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EinsteinEinstein put it bluntly when he said “We cannot solve our problems with the same thinking we used when we created them.”   The harsh reality is that leadership programs and experiences that delivered today’s leaders will not continue to deliver the next generation of skilled leadership.

Changing business landscapes are requiring new leadership skills.  Subsequently, the gaps between current leadership skills and the new required skills are driving businesses to rethink their leadership development to keep pace.

Key to success will be the alignment between the goals of business, its leadership development programs and the resulting impact on customers.

Businesses are under pressure to ensure leadership is aligned with changing business strategies.  Every day, our clients share with us the problems they face in developing new skills of future leaders in response to the ever-changing external marketplace.  These problems include:

  • A continued struggle to find the leadership skills they need externally despite recent upswing in the stock market and economy.
  • Constantly evolving is the definition of what success looks like for each businesses.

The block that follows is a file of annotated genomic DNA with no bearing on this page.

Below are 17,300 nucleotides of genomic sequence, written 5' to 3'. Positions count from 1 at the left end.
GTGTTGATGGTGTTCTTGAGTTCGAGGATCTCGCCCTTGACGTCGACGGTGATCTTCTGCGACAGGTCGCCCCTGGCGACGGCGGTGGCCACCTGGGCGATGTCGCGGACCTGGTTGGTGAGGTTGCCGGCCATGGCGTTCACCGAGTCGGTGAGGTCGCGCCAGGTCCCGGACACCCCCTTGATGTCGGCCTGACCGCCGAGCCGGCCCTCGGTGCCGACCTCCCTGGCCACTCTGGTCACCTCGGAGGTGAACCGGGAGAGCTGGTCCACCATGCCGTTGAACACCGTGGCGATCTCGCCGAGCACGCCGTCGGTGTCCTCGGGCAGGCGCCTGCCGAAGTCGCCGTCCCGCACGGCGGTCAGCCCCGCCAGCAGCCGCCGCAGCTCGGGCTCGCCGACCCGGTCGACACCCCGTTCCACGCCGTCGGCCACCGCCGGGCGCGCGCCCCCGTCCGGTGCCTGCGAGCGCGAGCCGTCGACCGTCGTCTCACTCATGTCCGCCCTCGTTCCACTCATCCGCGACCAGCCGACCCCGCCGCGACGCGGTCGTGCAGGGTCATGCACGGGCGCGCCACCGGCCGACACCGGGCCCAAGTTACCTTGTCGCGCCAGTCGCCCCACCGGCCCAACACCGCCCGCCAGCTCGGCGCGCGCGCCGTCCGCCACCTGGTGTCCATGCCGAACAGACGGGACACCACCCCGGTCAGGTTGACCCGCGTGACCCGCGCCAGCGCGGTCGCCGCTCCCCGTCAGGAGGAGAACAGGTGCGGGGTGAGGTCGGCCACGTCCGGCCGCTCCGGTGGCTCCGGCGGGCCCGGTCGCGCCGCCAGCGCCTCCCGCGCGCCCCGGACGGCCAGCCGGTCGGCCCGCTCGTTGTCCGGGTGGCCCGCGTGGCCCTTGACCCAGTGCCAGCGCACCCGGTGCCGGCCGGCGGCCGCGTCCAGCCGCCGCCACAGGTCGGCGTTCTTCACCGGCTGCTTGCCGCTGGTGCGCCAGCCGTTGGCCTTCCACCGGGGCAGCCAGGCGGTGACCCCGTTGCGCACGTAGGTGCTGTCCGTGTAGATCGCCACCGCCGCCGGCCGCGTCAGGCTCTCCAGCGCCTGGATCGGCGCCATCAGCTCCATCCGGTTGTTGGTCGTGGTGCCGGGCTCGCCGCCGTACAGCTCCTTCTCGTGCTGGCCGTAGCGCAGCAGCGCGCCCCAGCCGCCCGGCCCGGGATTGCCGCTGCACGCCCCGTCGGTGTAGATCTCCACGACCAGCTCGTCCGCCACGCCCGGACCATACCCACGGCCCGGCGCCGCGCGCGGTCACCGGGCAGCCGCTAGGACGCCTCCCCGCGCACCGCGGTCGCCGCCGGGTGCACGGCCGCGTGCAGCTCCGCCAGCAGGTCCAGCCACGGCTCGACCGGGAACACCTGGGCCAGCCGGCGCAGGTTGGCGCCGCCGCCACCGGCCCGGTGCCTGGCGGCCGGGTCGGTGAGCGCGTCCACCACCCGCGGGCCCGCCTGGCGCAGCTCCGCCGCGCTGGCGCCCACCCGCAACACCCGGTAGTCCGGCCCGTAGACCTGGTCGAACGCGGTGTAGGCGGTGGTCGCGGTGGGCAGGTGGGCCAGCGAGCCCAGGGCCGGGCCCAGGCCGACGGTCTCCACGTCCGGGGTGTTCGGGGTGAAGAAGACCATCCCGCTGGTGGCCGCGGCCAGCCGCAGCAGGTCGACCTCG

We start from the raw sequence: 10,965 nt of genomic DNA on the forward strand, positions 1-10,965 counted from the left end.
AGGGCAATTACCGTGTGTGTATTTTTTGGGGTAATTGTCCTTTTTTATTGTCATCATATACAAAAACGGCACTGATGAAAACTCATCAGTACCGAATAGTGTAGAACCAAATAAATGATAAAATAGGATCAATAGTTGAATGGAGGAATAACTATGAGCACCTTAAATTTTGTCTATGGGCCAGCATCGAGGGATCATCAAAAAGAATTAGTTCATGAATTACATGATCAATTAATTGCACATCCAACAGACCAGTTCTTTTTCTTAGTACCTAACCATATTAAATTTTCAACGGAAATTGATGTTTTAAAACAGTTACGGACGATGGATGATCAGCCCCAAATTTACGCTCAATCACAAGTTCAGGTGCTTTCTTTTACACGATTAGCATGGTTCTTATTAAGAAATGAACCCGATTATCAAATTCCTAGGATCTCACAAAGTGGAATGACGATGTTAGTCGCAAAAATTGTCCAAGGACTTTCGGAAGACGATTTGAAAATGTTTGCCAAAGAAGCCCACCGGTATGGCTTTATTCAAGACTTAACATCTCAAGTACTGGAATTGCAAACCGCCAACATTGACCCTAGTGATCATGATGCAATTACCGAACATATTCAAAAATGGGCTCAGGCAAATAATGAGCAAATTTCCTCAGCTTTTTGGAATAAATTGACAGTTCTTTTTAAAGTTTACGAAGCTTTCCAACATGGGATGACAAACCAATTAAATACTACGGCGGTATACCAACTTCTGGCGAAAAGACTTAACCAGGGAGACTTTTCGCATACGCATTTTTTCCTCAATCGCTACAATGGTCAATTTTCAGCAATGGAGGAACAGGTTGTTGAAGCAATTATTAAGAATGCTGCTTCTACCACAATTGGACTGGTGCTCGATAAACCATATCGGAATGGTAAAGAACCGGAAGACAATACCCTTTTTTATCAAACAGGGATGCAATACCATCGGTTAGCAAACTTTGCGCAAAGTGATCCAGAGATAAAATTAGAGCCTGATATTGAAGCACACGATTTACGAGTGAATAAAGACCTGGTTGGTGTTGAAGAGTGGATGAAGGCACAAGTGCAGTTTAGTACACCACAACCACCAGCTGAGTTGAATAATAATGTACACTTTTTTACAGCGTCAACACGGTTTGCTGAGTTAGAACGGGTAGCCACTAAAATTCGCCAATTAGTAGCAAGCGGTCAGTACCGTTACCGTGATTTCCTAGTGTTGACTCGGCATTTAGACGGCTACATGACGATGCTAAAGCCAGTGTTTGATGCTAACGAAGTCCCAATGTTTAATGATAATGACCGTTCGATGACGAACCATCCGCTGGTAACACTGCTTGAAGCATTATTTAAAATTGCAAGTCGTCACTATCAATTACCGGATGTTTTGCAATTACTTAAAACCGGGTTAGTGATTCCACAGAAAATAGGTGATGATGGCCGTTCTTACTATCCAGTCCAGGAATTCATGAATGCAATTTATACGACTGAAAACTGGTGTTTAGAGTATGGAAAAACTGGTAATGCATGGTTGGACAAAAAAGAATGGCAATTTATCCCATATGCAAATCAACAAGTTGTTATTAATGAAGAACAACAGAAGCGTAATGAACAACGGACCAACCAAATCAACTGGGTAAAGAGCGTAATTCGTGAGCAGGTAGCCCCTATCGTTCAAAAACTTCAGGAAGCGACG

• Businesses are being forced to develop more leaders from within to manage gaps between future business goals and the skills that will be required to achieve them.

Top talent must be identified, developed and retained. With key skill shortages in the marketplace, many businesses will not be able to buy their way out of their leadership shortages. They will need to build from within. Three key priorities will help businesses succeed today and in the future:Bright ideas

  1. Alignment of business goals with the strategies required to achieve real results.
  2. Identifying the gaps between leadership skills necessary to drive the strategy and what leadership skills are currently available to the business.
  3. Identify those in your organization with the potential to take on a stronger leadership role and dedicate to developing their skills in new, more usable ways.

Recently, Aberdeen Group released a research report on Accelerating Leadership Development. Their research cited the need to find more creative, lower-cost means of developing leaders and called on businesses to rethink their leadership development to keep pace.  “Successful organizations know that the key to ensuring a steady stream of leadership talent is to provide differentiated opportunities to individuals who demonstrate the greatest potential for future organizational impact.”